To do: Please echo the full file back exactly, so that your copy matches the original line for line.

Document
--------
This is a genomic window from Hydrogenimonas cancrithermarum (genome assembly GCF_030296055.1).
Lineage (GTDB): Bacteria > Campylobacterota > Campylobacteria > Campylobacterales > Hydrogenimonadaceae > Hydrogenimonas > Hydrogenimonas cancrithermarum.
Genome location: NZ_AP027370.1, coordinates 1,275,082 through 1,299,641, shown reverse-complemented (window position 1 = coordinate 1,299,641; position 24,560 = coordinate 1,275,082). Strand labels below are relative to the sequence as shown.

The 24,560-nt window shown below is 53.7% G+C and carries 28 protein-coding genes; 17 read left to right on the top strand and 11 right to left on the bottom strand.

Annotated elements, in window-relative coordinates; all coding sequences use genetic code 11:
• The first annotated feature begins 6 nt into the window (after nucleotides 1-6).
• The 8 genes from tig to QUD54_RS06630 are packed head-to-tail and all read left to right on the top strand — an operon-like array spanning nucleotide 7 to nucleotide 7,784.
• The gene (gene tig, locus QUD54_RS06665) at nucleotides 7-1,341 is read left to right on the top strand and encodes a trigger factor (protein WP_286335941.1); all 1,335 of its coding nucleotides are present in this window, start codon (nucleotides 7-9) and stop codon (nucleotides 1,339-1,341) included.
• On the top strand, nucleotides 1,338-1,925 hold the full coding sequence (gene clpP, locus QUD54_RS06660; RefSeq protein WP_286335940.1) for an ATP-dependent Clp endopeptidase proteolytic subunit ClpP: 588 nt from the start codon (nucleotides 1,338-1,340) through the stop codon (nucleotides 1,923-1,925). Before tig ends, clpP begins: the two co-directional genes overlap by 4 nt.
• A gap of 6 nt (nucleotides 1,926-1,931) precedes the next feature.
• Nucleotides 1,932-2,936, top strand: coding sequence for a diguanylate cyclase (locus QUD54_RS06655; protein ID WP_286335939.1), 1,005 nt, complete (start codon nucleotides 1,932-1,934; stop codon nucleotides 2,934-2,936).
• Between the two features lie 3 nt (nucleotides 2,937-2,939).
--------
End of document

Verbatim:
This is a genomic window from Hydrogenimonas cancrithermarum (genome assembly GCF_030296055.1).
Lineage (GTDB): Bacteria > Campylobacterota > Campylobacteria > Campylobacterales > Hydrogenimonadaceae > Hydrogenimonas > Hydrogenimonas cancrithermarum.
Genome location: NZ_AP027370.1, coordinates 1,275,082 through 1,299,641, shown reverse-complemented (window position 1 = coordinate 1,299,641; position 24,560 = coordinate 1,275,082). Strand labels below are relative to the sequence as shown.

The 24,560-nt window shown below is 53.7% G+C and carries 28 protein-coding genes; 17 read left to right on the top strand and 11 right to left on the bottom strand.

Annotated elements, in window-relative coordinates; all coding sequences use genetic code 11:
• The first annotated feature begins 6 nt into the window (after nucleotides 1-6).
• The 8 genes from tig to QUD54_RS06630 are packed head-to-tail and all read left to right on the top strand — an operon-like array spanning nucleotide 7 to nucleotide 7,784.
• The gene (gene tig, locus QUD54_RS06665) at nucleotides 7-1,341 is read left to right on the top strand and encodes a trigger factor (protein WP_286335941.1); all 1,335 of its coding nucleotides are present in this window, start codon (nucleotides 7-9) and stop codon (nucleotides 1,339-1,341) included.
• On the top strand, nucleotides 1,338-1,925 hold the full coding sequence (gene clpP, locus QUD54_RS06660; RefSeq protein WP_286335940.1) for an ATP-dependent Clp endopeptidase proteolytic subunit ClpP: 588 nt from the start codon (nucleotides 1,338-1,340) through the stop codon (nucleotides 1,923-1,925). Before tig ends, clpP begins: the two co-directional genes overlap by 4 nt.
• A gap of 6 nt (nucleotides 1,926-1,931) precedes the next feature.
• Nucleotides 1,932-2,936, top strand: coding sequence for a diguanylate cyclase (locus QUD54_RS06655; protein ID WP_286335939.1), 1,005 nt, complete (start codon nucleotides 1,932-1,934; stop codon nucleotides 2,934-2,936).
• Between the two features lie 3 nt (nucleotides 2,937-2,939).